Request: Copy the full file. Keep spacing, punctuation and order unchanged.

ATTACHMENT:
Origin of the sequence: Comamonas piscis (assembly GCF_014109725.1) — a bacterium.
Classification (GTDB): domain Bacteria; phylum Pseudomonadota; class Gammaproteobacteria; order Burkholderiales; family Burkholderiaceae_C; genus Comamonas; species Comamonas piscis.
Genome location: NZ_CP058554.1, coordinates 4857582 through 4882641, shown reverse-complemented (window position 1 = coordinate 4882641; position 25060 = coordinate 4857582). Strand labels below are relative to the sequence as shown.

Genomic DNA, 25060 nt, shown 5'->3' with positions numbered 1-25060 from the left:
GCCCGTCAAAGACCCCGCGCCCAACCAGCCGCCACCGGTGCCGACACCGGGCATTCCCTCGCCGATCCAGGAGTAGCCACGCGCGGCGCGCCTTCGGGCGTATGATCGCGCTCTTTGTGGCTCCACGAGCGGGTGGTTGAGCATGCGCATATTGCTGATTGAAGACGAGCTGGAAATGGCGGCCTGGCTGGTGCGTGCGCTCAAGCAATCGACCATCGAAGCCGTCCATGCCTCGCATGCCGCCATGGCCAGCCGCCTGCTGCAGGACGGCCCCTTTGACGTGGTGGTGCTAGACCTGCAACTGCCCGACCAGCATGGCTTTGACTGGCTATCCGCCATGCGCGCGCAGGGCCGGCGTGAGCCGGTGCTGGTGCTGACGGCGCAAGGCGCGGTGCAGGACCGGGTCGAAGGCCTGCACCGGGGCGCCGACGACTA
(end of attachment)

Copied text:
Origin of the sequence: Comamonas piscis (assembly GCF_014109725.1) — a bacterium.
Classification (GTDB): domain Bacteria; phylum Pseudomonadota; class Gammaproteobacteria; order Burkholderiales; family Burkholderiaceae_C; genus Comamonas; species Comamonas piscis.
Genome location: NZ_CP058554.1, coordinates 4857582 through 4882641, shown reverse-complemented (window position 1 = coordinate 4882641; position 25060 = coordinate 4857582). Strand labels below are relative to the sequence as shown.

Genomic DNA, 25060 nt, shown 5'->3' with positions numbered 1-25060 from the left:
GCCCGTCAAAGACCCCGCGCCCAACCAGCCGCCACCGGTGCCGACACCGGGCATTCCCTCGCCGATCCAGGAGTAGCCACGCGCGGCGCGCCTTCGGGCGTATGATCGCGCTCTTTGTGGCTCCACGAGCGGGTGGTTGAGCATGCGCATATTGCTGATTGAAGACGAGCTGGAAATGGCGGCCTGGCTGGTGCGTGCGCTCAAGCAATCGACCATCGAAGCCGTCCATGCCTCGCATGCCGCCATGGCCAGCCGCCTGCTGCAGGACGGCCCCTTTGACGTGGTGGTGCTAGACCTGCAACTGCCCGACCAGCATGGCTTTGACTGGCTATCCGCCATGCGCGCGCAGGGCCGGCGTGAGCCGGTGCTGGTGCTGACGGCGCAAGGCGCGGTGCAGGACCGGGTCGAAGGCCTGCACCGGGGCGCCGACGACTA